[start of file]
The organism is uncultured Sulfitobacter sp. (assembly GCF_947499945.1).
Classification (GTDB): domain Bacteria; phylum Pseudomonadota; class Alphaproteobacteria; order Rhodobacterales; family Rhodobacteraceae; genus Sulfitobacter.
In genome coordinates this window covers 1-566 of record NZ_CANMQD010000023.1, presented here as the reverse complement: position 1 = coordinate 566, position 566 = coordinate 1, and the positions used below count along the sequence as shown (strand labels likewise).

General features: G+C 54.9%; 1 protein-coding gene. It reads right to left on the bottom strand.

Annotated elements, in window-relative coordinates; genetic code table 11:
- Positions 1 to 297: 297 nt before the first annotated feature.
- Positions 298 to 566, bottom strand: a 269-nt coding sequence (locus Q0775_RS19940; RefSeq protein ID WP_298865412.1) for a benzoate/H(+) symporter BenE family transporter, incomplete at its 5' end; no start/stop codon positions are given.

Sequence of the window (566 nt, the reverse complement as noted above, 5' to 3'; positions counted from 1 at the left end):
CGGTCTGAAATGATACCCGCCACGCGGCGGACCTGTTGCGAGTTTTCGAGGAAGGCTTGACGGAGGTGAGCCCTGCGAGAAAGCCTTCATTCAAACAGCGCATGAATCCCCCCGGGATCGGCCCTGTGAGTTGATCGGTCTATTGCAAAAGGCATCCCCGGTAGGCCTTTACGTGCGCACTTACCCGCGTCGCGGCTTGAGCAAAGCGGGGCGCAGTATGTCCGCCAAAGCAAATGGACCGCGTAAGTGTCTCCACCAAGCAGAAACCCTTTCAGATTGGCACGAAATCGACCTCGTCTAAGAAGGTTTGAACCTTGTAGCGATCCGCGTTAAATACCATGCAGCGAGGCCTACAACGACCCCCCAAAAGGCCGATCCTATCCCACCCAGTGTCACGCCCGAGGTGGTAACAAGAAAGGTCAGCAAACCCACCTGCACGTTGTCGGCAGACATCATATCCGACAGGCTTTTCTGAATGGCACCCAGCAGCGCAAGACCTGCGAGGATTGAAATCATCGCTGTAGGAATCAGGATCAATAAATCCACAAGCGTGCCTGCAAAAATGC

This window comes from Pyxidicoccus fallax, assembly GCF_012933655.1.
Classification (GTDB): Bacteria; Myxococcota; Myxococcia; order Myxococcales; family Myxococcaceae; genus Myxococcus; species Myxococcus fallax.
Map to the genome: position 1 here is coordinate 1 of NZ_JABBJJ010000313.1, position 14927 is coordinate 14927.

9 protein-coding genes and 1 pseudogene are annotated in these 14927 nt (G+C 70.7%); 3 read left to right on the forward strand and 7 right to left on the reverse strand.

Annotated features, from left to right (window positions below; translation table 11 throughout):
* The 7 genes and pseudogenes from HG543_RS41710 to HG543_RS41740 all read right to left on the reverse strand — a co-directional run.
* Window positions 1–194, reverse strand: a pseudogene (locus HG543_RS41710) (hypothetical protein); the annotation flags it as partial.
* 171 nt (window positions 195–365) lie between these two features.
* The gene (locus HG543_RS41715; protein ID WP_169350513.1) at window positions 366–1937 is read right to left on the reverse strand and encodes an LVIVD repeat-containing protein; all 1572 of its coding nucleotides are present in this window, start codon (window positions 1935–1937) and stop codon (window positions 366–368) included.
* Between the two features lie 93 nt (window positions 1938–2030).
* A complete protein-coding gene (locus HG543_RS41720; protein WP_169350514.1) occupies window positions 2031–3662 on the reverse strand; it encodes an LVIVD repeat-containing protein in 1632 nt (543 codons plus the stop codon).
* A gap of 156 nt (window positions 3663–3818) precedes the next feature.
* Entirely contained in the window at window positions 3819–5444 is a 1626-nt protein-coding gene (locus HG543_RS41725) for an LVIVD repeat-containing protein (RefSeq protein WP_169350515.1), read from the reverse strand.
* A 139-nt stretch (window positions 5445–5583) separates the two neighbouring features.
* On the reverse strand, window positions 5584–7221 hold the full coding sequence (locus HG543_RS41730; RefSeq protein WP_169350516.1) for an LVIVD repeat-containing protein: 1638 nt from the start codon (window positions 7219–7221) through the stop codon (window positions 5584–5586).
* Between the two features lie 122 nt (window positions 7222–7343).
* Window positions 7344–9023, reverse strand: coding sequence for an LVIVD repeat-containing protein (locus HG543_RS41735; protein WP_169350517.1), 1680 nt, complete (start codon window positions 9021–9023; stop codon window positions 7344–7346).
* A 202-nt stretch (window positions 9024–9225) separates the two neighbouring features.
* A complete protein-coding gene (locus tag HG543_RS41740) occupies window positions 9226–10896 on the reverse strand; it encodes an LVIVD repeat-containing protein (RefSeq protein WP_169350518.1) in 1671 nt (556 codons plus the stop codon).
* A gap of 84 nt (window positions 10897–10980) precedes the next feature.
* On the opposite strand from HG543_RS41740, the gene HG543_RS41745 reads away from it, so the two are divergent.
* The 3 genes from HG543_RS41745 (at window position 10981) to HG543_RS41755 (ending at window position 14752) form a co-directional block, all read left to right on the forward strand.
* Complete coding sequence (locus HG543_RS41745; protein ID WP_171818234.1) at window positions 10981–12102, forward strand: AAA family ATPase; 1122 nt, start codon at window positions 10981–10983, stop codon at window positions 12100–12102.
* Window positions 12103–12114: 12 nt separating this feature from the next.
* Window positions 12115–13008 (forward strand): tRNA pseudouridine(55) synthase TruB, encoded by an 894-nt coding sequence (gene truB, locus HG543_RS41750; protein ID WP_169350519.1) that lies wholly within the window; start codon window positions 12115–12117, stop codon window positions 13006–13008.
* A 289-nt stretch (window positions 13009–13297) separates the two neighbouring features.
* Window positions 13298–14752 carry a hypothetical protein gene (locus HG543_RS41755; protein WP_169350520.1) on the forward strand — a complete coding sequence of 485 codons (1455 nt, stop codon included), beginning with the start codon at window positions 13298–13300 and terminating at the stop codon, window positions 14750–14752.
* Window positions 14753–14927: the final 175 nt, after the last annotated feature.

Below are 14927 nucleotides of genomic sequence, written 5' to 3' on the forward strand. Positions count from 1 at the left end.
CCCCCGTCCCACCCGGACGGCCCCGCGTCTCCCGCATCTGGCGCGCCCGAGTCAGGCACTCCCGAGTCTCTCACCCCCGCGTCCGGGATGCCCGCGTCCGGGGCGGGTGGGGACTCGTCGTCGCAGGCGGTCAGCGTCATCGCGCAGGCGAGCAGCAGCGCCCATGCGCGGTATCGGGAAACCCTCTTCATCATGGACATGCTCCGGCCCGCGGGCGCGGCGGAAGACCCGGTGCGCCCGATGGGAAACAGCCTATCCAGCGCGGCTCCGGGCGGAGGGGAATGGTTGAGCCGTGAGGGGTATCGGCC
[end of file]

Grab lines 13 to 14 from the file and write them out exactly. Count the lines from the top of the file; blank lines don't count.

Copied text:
9 protein-coding genes and 1 pseudogene are annotated in these 14927 nt (G+C 70.7%); 3 read left to right on the forward strand and 7 right to left on the reverse strand.

Annotated features, from left to right (window positions below; translation table 11 throughout):